DAVOS – It is a question that is asked every year:
Why do influential leaders travel thousands of miles in mid-winter to the Alpine resort town of Davos – where temperatures hover around minus 2 deg C to minus 8 deg C – to discuss world affairs in search of solutions? And what really comes out of it?
This year is no exception: The Davos Congress Centre is packed with political and business leaders from around the world who have gathered for the annual meeting that is being held from Monday to Friday.
Top-level industry observers and decision-makers are expected to give their take on complex issues of the day, of which there are plenty. The 110-page programme document listing details of the 450 sessions bears testimony to that.
Some of the sessions on the economic front will do little to lift spirits, with many signalling more difficult times ahead. Some indicative titles: De-globalisation Or Re-Globalisation, Staying Ahead Of A Recession, and The Cost-Of-Living Crisis.
Sign-ups for some of the key sessions have ended within minutes of being opened up by the World Economic Forum. This is not entirely surprising, with participation at the forum having reached – if not exceeded – pre-pandemic levels, indicating clearly the quest for new ideas and solutions.
There are nearly 2,700 delegates at this year’s meeting, including slightly over 600 chief executive officers, nearly 400 ministers, and several other well-known newsmakers.
Nearly 56 finance ministers, 30 trade ministers and 19 central bankers will weigh in on top-of-mind issues such as economic growth, food security and the energy crisis.
But the buzz surrounding the presence of top global leaders is slightly muted, with many opting to be absent from the forum. The list includes those heading the world’s biggest economies. In fact, most of the Group of Seven leaders are giving the forum a miss as well.
United States President Joe Biden, who made it to Asia for key summits hosted by South-east Asian economies late last year, will not be in Davos. Neither will his Chinese counterpart, President Xi Jinping, although China’s Vice-Premier Liu He will deliver a special address at the forum on Tuesday.
Given the state of US-China relations, further discussions between the two top leaders could have allowed them to improve, and would have tied in well with the annual meeting’s theme for the year: Cooperation in a fragmented world.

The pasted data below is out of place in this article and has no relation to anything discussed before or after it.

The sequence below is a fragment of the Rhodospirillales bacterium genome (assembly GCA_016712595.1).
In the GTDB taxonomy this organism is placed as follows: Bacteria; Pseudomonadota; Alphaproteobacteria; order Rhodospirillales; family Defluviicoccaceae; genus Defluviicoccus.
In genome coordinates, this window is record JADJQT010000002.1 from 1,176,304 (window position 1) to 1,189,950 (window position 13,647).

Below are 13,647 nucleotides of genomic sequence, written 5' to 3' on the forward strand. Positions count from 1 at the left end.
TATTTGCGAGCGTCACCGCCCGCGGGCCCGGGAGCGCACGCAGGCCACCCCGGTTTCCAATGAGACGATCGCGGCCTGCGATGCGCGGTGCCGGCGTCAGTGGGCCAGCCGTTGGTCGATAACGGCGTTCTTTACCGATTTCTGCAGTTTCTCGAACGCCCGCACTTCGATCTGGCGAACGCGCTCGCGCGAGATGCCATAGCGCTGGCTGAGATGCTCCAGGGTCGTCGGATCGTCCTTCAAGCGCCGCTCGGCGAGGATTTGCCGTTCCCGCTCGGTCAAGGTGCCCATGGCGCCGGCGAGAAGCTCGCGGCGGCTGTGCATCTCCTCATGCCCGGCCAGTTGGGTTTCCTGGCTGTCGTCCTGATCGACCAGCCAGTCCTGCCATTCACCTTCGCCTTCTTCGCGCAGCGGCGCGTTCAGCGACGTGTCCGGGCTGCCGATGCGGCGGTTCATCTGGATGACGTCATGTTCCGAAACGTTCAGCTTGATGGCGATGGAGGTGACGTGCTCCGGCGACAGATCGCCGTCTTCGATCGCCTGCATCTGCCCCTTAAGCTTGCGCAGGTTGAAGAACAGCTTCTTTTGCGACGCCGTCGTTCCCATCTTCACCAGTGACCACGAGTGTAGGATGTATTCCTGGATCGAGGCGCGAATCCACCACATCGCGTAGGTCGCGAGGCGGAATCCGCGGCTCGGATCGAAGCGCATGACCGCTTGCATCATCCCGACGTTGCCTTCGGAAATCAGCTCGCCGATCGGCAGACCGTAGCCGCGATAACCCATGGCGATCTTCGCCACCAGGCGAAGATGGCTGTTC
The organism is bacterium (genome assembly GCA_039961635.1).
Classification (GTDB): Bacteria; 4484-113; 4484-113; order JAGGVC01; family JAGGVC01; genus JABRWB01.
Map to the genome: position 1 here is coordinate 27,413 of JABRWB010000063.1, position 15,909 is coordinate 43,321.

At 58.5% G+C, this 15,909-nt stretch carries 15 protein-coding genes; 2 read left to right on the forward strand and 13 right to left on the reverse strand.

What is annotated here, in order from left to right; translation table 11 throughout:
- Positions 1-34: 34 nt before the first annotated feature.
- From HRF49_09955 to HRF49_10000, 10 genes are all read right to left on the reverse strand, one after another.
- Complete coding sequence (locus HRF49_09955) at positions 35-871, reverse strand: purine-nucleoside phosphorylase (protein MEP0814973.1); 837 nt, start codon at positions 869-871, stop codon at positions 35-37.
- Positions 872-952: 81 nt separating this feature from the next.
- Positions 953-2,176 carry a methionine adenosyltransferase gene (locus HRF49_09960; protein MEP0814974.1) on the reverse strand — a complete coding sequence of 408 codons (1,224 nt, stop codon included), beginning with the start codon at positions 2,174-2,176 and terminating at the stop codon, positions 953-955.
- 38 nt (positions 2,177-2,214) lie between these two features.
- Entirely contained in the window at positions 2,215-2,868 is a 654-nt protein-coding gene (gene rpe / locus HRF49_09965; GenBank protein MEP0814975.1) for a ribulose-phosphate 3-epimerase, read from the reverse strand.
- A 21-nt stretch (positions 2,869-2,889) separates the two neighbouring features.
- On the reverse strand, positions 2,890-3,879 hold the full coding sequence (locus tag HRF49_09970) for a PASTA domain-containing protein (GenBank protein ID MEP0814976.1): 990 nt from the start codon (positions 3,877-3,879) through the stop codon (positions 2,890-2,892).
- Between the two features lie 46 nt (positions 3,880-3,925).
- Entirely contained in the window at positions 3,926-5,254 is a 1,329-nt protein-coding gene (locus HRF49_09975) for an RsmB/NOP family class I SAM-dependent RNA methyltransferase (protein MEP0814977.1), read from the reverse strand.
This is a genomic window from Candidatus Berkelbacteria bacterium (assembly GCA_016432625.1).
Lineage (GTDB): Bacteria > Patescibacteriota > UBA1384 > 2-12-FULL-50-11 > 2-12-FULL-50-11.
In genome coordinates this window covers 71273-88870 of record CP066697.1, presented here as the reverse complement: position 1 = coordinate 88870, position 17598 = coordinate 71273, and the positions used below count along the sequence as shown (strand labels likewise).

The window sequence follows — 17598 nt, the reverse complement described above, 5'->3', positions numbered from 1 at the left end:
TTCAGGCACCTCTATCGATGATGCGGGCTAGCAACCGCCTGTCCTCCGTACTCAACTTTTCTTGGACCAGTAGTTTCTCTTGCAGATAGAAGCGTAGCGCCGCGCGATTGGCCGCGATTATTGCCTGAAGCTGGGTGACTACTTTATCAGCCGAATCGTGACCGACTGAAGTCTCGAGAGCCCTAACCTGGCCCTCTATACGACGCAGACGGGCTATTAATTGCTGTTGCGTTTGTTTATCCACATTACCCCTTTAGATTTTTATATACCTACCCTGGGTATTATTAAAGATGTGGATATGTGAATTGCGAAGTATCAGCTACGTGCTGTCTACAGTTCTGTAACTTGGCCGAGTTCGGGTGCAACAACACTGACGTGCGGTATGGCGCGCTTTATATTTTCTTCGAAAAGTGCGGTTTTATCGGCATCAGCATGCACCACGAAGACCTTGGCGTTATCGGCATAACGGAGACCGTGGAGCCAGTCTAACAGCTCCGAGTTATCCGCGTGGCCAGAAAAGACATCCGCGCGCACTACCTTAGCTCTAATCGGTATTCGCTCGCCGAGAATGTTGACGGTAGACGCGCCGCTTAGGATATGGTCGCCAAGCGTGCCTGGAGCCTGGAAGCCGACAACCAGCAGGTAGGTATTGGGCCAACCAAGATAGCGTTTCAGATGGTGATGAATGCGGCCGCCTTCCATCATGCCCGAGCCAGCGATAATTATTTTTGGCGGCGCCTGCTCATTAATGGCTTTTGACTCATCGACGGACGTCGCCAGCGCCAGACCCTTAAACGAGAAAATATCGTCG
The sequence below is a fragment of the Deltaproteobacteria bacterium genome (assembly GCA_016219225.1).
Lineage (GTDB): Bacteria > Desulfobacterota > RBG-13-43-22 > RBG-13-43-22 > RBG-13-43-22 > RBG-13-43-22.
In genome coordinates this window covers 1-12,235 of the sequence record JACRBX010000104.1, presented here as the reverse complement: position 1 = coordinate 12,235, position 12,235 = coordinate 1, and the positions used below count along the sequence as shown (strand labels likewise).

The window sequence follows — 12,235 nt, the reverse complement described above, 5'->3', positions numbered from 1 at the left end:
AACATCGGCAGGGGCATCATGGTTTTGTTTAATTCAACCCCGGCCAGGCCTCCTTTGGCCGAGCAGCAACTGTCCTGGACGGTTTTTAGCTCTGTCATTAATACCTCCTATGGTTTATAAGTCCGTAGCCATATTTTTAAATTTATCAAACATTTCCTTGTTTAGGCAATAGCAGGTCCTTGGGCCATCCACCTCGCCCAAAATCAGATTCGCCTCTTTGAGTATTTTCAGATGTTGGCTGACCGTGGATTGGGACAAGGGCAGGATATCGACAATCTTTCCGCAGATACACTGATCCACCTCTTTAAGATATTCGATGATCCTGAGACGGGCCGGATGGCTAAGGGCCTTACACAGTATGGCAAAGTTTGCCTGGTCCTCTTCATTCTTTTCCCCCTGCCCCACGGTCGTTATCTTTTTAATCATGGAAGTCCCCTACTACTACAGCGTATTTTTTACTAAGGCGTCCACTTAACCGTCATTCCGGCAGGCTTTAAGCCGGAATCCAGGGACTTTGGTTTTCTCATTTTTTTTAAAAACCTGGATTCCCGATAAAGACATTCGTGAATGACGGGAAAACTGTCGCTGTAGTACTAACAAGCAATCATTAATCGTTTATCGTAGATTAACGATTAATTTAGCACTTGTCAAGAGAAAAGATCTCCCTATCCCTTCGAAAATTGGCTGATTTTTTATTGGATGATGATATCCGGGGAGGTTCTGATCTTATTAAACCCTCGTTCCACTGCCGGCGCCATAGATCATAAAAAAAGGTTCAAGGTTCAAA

Japan’s Prime Minister Fumio Kishida and Indonesia’s President Joko Widodo are also keeping away. India’s Prime Minister Narendra Modi is not attending the meet, even though the country holds the Group of 20 presidency for the year.
The leaders of the United Kingdom and France – Mr Rishi Sunak and Mr Emmanuel Macron – will not be showing up either.
Several business leaders will be attending the forum. The list is long and includes names like Mr Jamie Dimon, chairman and CEO of JP Morgan Chase and Co, BlackRock Inc’s chairman and CEO Laurence D. Fink, Microsoft’s chairman and CEO Satya Nadella, and Pfizer’s CEO Albert Bourla, among others.
But publication Quartz reports that nine of the world’s 10 richest people are missing this year’s meeting.
In their absence, there are those who debate the impact of discussions and decisions to be made at the forum and whether it could help prevent recession – the key worry for many of the delegates.
The continuing Russian war in Ukraine and lingering concern over the appearance of new variants of Covid-19, which has gone up a few notches after China decided to end its zero-Covid policy and ease controls, have added to concerns.
Few have questioned the absence of Russians from the meeting.
Issues tied to the disruption of supply chains and the food and energy crisis will be taken up.
But, as a survey of chief economists acknowledges, the forecasts are bleak. The majority of those polled for the forum’s Chief Economists Outlook believe the situation is gloomier than what they thought three months ago, and more than two-thirds forecast a global recession in 2023.
Still, those at the forum will endeavour to do their part and several new collaborations are expected.
The forum has done much in the past. The Gavi vaccine alliance, for example, was launched in 2000. The partnership enabled the shipment of over one billion Covid-19 vaccines around the world during the pandemic.
But there is much more to do.
Talks may just provide some measure of protection in these uncertain times, just as shoe spikes do on slippery snow.